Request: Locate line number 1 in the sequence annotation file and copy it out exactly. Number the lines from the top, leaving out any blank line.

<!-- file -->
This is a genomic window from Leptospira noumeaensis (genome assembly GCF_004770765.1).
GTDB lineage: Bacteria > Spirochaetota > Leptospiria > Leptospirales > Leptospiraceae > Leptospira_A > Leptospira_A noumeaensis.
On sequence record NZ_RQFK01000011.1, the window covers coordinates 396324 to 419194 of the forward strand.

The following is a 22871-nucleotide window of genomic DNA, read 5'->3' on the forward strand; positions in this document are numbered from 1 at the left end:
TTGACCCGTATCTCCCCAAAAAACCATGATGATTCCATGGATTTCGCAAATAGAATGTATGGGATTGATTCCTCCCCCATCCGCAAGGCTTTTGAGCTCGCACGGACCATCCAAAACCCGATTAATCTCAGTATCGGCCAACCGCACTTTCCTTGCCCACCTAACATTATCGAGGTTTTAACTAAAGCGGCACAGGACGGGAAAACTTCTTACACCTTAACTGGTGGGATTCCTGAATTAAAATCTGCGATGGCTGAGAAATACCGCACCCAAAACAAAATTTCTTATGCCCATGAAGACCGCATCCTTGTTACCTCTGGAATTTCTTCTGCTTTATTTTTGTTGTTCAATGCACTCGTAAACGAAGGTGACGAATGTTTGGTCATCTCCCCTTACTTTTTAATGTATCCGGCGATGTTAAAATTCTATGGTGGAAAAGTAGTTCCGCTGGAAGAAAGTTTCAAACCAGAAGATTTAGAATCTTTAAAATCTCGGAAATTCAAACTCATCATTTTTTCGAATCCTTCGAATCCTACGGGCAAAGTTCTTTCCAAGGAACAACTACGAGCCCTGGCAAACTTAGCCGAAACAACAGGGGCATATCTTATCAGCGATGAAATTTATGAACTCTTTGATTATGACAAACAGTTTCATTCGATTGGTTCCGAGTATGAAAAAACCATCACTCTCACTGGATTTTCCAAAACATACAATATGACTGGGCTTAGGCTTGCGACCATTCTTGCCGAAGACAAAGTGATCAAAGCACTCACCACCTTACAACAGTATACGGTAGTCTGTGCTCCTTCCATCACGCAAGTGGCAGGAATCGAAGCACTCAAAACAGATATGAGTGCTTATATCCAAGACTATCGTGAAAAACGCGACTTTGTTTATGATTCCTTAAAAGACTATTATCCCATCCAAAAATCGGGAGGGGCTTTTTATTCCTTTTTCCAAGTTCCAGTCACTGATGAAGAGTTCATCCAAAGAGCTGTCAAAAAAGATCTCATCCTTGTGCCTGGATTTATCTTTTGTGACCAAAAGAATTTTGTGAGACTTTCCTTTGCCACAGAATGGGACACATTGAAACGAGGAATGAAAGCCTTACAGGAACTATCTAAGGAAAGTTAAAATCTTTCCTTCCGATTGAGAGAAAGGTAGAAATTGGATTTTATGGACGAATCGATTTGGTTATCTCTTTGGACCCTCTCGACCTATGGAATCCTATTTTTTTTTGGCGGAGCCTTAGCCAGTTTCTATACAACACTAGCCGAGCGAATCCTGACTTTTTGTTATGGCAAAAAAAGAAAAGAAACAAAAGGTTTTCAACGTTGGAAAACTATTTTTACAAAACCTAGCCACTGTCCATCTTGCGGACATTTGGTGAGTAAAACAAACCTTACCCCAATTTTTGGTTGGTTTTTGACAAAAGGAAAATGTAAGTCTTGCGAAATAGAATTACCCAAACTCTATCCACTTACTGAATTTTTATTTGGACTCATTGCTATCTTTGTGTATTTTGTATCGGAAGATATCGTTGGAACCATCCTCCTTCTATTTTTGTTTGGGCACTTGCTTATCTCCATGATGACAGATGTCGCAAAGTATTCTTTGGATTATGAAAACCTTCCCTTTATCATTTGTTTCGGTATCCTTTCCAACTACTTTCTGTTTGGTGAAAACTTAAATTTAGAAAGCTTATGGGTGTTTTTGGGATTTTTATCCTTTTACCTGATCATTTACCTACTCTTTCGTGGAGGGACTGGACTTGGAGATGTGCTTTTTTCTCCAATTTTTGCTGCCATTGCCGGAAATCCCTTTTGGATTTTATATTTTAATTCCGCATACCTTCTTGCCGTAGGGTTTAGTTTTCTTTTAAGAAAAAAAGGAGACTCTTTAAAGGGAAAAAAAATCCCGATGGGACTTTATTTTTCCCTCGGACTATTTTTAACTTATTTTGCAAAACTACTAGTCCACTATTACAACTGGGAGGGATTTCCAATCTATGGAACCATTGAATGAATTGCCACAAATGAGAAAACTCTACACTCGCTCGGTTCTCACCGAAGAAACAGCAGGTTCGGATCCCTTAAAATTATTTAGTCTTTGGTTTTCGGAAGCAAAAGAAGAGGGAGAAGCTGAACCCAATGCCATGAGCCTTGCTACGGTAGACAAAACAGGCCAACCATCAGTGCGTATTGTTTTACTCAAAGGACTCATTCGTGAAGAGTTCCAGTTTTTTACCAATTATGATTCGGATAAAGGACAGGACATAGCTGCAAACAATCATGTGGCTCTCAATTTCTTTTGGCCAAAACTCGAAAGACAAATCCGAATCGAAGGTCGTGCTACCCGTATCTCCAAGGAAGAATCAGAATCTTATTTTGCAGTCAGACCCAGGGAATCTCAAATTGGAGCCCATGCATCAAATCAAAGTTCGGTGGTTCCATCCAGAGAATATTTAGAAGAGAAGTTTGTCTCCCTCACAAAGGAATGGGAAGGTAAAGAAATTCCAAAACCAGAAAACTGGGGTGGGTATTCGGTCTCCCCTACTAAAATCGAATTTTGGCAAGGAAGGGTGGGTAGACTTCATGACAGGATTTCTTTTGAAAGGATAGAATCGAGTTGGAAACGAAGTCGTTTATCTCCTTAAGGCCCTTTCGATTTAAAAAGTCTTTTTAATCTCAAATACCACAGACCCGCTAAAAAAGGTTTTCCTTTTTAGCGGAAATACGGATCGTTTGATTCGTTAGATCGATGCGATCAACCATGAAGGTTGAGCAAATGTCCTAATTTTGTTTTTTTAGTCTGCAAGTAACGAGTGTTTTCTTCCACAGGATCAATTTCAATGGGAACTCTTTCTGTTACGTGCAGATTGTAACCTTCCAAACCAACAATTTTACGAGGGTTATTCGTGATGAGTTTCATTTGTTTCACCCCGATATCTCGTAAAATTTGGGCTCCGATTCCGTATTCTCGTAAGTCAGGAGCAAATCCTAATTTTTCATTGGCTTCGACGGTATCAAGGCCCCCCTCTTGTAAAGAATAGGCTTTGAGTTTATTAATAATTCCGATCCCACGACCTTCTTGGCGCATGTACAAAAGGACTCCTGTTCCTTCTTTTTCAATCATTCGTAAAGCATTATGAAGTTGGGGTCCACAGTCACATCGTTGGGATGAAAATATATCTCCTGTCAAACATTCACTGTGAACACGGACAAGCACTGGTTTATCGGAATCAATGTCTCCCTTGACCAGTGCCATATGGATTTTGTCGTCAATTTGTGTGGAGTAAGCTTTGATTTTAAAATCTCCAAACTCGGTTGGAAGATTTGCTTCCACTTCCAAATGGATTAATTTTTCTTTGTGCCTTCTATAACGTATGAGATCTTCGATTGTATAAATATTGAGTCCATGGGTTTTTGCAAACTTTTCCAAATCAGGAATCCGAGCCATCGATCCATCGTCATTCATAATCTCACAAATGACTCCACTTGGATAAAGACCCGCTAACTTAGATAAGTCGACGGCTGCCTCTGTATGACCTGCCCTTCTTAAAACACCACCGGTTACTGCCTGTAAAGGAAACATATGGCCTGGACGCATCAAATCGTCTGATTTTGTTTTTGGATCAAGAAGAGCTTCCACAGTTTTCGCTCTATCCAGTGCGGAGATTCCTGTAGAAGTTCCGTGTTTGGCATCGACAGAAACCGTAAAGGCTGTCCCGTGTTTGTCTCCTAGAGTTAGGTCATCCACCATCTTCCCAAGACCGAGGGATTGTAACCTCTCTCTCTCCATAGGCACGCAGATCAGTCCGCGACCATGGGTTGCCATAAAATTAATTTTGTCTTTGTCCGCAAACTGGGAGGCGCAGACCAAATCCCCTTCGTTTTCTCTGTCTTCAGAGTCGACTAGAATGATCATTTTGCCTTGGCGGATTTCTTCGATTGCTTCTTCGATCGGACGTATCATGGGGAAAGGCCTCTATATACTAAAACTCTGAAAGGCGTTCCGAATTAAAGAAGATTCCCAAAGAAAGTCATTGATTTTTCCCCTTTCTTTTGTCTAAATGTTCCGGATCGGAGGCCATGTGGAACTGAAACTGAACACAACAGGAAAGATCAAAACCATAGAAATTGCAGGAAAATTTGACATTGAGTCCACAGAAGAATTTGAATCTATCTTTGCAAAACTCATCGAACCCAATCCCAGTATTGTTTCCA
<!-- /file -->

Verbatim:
This is a genomic window from Leptospira noumeaensis (genome assembly GCF_004770765.1).